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Friday 26 August 2022

Reviews: Lonely Robot, Hierophant, Lacrimas Profundere, Roots Of The Old Oak (Reviews By Matt Bladen)

Lonely Robot - The Model Life (Inside Out Music)

A member of such seminal prog bands as It Bites, Arena and Frost*, while also having his own projects, Lonely Robot was supposed to be just that, a way for him to play pop positive prog rock that would stretch his creativity beyond the other bands he's involved in. After the initial trio of releases this de-facto solo project was supposed to end but due to record label intervention all subsequent solo albums are being brought under the Lonely Robot mantle. 2020 saw Feelings Are Good released to the world at the perfect time, the mix of English melancholy and stargazing optimism telling us it was OK to feel, to be human. The latter being the entire lyrical inspiration of Lonely Robot, Mitchell mulling on what it is to be human. 

The Model Life offers a bit more observational and anxious, recorded during the pandemic, the lyrics are a bit less hopeful and a bit more pessimistic, Mitchell's relationship breakdown, numerous deaths due to Covid and the lies we're fed by social media are all put in the cross hairs and taken down in Mitchell's signature sound. Take Starlit Stardust which is a soaring ballad wringing every ounce of emotion out of songwriting, the title track which hints at those personal issues and how a happily ever after is so often out of reach. Recalibrating too deals with the aftermath of a long running relationship gone wrong. But there's the pulsing Digital God Machine which takes aim at keyboard warriors and the twitching Island Of Misfit Toys which to me is part Peter Gabriel part Duran Duran and gives that arty pop ethos with a distinct loneliness.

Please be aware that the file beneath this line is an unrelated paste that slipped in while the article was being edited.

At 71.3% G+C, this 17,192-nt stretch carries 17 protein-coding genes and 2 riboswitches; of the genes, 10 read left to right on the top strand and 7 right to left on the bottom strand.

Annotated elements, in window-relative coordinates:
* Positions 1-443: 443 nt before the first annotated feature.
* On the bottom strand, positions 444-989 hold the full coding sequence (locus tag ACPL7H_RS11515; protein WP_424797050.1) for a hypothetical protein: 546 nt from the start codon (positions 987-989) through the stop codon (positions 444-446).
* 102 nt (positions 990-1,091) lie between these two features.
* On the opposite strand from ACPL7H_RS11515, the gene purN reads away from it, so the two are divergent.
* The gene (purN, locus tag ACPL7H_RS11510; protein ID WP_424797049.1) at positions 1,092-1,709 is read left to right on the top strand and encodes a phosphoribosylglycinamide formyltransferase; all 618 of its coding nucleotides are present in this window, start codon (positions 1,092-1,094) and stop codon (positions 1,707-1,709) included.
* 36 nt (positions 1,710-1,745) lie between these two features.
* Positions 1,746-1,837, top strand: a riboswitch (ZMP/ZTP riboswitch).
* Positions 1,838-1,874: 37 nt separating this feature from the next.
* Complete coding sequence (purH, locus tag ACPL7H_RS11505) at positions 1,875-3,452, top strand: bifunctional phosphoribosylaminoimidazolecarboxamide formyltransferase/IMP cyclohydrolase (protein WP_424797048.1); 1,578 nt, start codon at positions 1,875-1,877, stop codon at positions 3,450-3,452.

Mitchell says that all the songs here are about being pissed off with someone or something, making a new dawn for this solo project, very much a down to earth and honest record, feet planted firmly on the ground and no head in the starts like the previous four albums. The synths are dialled down for more guitars and drums, along with Mitchell's studio mastery to make for broad sound range. Yet again his vocals are sublime, cynical but hopeful in the same breath and carrying emotional depth. He also plays more solos than ever before re-establishing his place as one of prog premier axemen, but there's virtuosity throughout from this prog polymath, on his most personal album to date, Mitchell shows that music can be an escape from what the world throws at you. 9/10 

Hierophant - Death Siege (Season Of Mist Underground Artists)

Ravena based extreme metal band Hierophant put the extreme in metal with this their fifth album and sees them shifting away from their beginnings as a blackened death sludge band. Death Siege is raw and relentless death metal infused with plenty of riffs, a point that the band themselves wanted to drive home. The grind of their earlier releases give way to groove and savage riffs moving towards the Death N Roll of bands such as Entombed while also having that fuzzy, production style favoured by grindcore, hardcore and D-beat who h is where they come from. It was Mass Grave their first album for Season Of Most that highlighted this change towards more evil sounding music, the speed and violence, now underlined by structures and musicality.